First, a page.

Cal Thomas got this much right: Paris had riots. Nothing else in his
series of commentary about the putative significance of last fall's fiery
nights in the City of Light makes much sense.
His misunderstanding of French society is a direct and deliberate
consequence of interviewing only the infamous French xenophobe, Jean-Marie Le
Pen. Although, in his January 12 column, Thomas dismisses negative characterizations
of the Front National Party leader -- �Le Pen denies he is any of the things
his detractors call him� -- the French judicial system was not fooled by
LePen�s vitriol: in 2002 it fined him a hefty $10,000 Euros for a Le Monde interview laced with his
fear-mongering and race-baiting, which smacked of the brown-shirt rhetoric of
resentment: �The day that we have in France not just 5 million but 25 million
Muslims, it will be them in charge. The French will hug their walls [in fear],
step down from the sidewalks [to the street], and lower their eyes. If they
don't, they'll be told, 'Why are you looking at me like that, buddy, you
searching for a fight?'"
This is classic Le Pen, and Thomas� column contains additional evidence
of his unrepentant, broad-brush slander: �all of Europe will be submerged by
all these people if nothing is done,� Thomas quotes Le Pen. �There are no jobs
for them and most won�t work, preferring a government check.� Worse, many of
them �live by dealing in drugs or stealing. They have created their own
A credulous Thomas thus embraces the fraudulent notion that the poor and
marginalized alone are responsible for their living conditions; on the
contrary, the Parisian banlieue
(suburbs), like the American barrio and ghetto, are largely the grim
consequence of historic inequities and destabilizing racial and ethnic
segregation. Breaking down these barriers is made ever more complex when they
are daily reinforced by disparaging epithets and denigrating speech.
And by columnists who don�t know how to compute. Dismissive of French
Prime Minister Dominique Villepin�s principled plan to offer tax breaks and
incentives to increase investment in the Paris slums, and to increase their
residents� educational opportunities, Thomas uncritically accepts Le Pen�s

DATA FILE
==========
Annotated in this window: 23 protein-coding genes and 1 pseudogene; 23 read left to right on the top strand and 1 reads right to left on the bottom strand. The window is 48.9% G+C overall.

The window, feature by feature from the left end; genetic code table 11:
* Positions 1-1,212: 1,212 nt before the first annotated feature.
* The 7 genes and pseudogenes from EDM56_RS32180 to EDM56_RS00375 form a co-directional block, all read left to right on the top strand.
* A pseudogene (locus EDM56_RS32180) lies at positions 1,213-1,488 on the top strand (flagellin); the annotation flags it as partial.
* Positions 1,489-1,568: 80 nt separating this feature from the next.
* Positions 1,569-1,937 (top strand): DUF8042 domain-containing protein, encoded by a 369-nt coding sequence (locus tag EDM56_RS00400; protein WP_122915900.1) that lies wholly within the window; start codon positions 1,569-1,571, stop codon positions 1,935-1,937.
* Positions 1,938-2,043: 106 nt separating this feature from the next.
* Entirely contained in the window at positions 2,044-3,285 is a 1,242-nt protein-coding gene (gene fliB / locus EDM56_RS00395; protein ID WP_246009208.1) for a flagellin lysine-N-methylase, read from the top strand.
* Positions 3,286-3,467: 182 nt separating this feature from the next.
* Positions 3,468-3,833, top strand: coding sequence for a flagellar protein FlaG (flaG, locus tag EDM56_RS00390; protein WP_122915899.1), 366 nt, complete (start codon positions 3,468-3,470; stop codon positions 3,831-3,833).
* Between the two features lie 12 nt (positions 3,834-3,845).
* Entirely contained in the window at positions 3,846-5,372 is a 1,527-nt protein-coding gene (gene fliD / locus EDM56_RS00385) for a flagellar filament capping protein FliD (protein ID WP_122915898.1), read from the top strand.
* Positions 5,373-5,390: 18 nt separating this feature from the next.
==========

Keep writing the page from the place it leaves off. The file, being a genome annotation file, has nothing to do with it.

startling claim that pre-riot �subsidies� of French immigrants �is costing us
the equivalent of $500 billion annually.�
Had Thomas bothered to check the French budget, figures readily
available online at the CIA�s World Factbook -- yes, it is strikingly reliable!
--he would have learned that France�s total budgetary expenditures equal $1.08
trillion. Are we to accept that essentially one-half of these funds are spent
sustaining disaffected Muslim youth and their families? Hardly.
Thomas, of course, isn�t really interested in France�s dilemmas. For
him, Le Pen is but a means to his real subject -- "immigration
reform" in the US. Like his French informer, Thomas argued in a November
2005 commentary that "melting pot" dynamics are a zero-sum loss for
any nation. Rather than admit immigration�s vital contributions to our
continuing growth, he conflates the economic migrant with the terrorist and
advocates sealing the U. S. borders. Failure to do so, he predicts, will bring
about our demise, leading him to conjure up another Le Pen-like doomsday
scenario: �the proliferation of radical Muslims� packing �weapons of mass
destruction,� ready to annihilate millions of Americans. �France will be
America�s future,� he intoned ominously, �if we don�t stop denying that this
invasion is deliberate and purposeful. If we don�t end the proliferation of
radical Muslims, it would not be out of the question to predict a terrorist
plot to blow up American cities . . ."
Too bad there is not a shred of evidence to support this wild set of
assertions. But then for Thomas and Le Pen, fact is never as riveting as
Miller is director of urban studies at Trinity University, San Antonio, Texas, and a
Contributing Writer for the Texas Observer.